For those who have followed the fine writing and down to earth life experiences found in the previous novels of Timothy James Bazzett, then reading his latest heady memoir is a must. Bazzett has polished the skill of relating stories of his life to a fare-thee-well, pouring a lot of information about not only his personal history but also his sub rosa sage advice on coping with change, with loss, with family and with love in a manner that keeps the reader turning the pages to follow this very entertaining and seemingly spontaneous, off the cuff style of writing that fills these pages.
Bazzett is a book lover and has read probably more books than most everyone who will be reading this tome (over 400 pages): an introduction by his daughter Susan attests to the fact that every bookshelf in every room of the various houses in which the Bazzett family occupied is filled with read books - and she has inherited that bibliophilia gene. One sidebar observation about this book is the imagery created by Ben Busch that shows us the broad spread of types of books Bazzett has consumed, a generous artistic stack that leads us to a fascinating bibliography at books end with Bazzett listing the books of his collection.
But back to the book: Bazzett, faced with the fact that his wife was leaving Michigan for a month with their grandchildren and he pledged to write a book in a month to assuage his loneliness. That of course didn't happen, but instead Bazzett devoted a year to composing this his fifth book in as many years over a span of one year! Each 'chapter' is the day of the year that he wrote those notes, and what happens to the reader in this Pilgrim's Progress of a novel is the gradual unwinding of a life of some 40 years, a life made all the more fascinating by the types of work the author has had (student, teacher, soldier, Russian linguist for the National Security Agency), and a strong retrospective look at how his career choices affected his emotional and family life.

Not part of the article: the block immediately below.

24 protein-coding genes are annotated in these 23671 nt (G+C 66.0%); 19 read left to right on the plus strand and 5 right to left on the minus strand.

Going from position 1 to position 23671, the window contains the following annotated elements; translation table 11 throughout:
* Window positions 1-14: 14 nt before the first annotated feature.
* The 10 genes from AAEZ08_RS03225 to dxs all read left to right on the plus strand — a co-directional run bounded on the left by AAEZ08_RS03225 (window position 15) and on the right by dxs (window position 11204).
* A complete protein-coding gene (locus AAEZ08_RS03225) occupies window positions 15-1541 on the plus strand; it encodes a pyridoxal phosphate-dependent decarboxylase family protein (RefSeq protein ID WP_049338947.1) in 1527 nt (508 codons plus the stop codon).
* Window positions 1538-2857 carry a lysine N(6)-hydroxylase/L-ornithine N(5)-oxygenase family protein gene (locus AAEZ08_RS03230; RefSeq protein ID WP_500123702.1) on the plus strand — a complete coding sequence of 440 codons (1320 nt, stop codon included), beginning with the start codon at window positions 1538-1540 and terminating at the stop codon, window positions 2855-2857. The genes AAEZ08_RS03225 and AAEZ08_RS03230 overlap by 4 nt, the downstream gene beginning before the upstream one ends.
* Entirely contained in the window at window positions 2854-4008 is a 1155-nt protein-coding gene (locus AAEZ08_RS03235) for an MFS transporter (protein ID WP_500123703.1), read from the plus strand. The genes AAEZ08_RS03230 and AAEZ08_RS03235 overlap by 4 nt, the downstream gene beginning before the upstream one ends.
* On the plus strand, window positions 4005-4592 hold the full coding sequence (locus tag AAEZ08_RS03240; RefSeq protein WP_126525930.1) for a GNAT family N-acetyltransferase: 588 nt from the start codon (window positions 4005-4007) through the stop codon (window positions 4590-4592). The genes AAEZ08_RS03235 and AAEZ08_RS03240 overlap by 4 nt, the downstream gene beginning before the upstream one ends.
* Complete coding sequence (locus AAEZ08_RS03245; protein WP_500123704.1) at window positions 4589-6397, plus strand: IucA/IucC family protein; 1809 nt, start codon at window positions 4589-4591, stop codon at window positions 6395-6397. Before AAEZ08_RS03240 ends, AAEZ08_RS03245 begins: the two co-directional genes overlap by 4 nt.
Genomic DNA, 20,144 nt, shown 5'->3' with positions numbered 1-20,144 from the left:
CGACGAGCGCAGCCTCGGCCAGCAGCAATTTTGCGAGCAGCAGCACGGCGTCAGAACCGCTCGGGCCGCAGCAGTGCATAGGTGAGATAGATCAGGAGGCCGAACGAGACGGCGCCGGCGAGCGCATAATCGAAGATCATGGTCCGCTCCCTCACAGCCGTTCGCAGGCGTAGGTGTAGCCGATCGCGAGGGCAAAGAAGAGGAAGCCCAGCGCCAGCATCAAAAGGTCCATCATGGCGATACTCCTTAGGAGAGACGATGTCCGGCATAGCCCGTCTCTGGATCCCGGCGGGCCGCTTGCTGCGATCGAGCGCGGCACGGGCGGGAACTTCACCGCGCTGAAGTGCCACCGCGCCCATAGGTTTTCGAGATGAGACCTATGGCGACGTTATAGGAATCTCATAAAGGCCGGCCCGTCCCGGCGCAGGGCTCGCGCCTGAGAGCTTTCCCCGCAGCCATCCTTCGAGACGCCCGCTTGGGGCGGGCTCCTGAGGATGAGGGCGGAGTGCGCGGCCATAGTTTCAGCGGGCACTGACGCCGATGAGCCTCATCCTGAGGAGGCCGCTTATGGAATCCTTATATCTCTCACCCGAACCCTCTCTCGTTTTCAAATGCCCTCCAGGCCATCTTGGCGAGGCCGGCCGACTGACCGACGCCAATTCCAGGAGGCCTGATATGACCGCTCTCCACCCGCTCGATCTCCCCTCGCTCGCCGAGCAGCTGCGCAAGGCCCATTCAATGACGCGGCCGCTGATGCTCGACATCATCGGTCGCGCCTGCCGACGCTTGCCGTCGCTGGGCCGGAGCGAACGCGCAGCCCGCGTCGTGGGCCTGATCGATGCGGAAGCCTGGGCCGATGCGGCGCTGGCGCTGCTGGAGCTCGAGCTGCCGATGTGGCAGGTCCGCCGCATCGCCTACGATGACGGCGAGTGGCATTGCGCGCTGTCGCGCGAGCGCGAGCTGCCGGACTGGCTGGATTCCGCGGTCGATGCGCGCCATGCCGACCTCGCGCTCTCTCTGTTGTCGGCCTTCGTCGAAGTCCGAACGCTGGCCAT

What strikes this reader is the major emphasis shift in conversation that is present in this book that was not always evident in his previous books: as his daughter points out in her introductory remarks, Bazzett has mellowed. This BOOKLOVER is rich in tongue in cheek humor as well as in fervent appreciation for his enduring love of his wife and family. The paragraphs that describe how he responded to his wife's return after the original month's absence is as understatedly touching as any love story written.
This, then, is a book of celebration of being given the opportunity to participate in living through a life at times trying and plagued by the isolation of secretiveness that is demanded by an occupation as sensitive as Bazzett's shift with the NSA, but a life remembered with reflective satisfaction and joy. You'll probably finish this book with a chuckle and a tear - and then place it on your own shelf of books to return to frequently. Grady Harp, October 10
on January 22, 2013
If I had more energy this could have been my book. Tim does such a good job of capturing memories of a background we shared (at least the Michigan part). Reading this is an amazing journey to the past and a thought provoking present. I highly recommend Booklover.
- John Lehman, Rosebud Book Reviews
on December 1, 2010
If you liked Tim Bazzett's earlier books, you'll like this one. Although I have never met Tim, I must confess a link because I am a good friend of his younger sister, Mary, who is mentioned in some of the books. Reading this was a treat as he recalled many places and times that I also remember. His memory is impressive and his appetite for books even more so. At times there is a little more intimate stuff than I would like, but if you can get past that, it's a fine book and a fine guide to other worthwhile reading.
on December 2, 2010
A skillful continuation of Tim's other books. Being in the service, in the ASA as Tim was, made this book even more enjoyable. Tim writes about situations that we all can relate to in our own lives. I highly recommend "Booklover" to all who enjoy a memorable, heartwarming true story.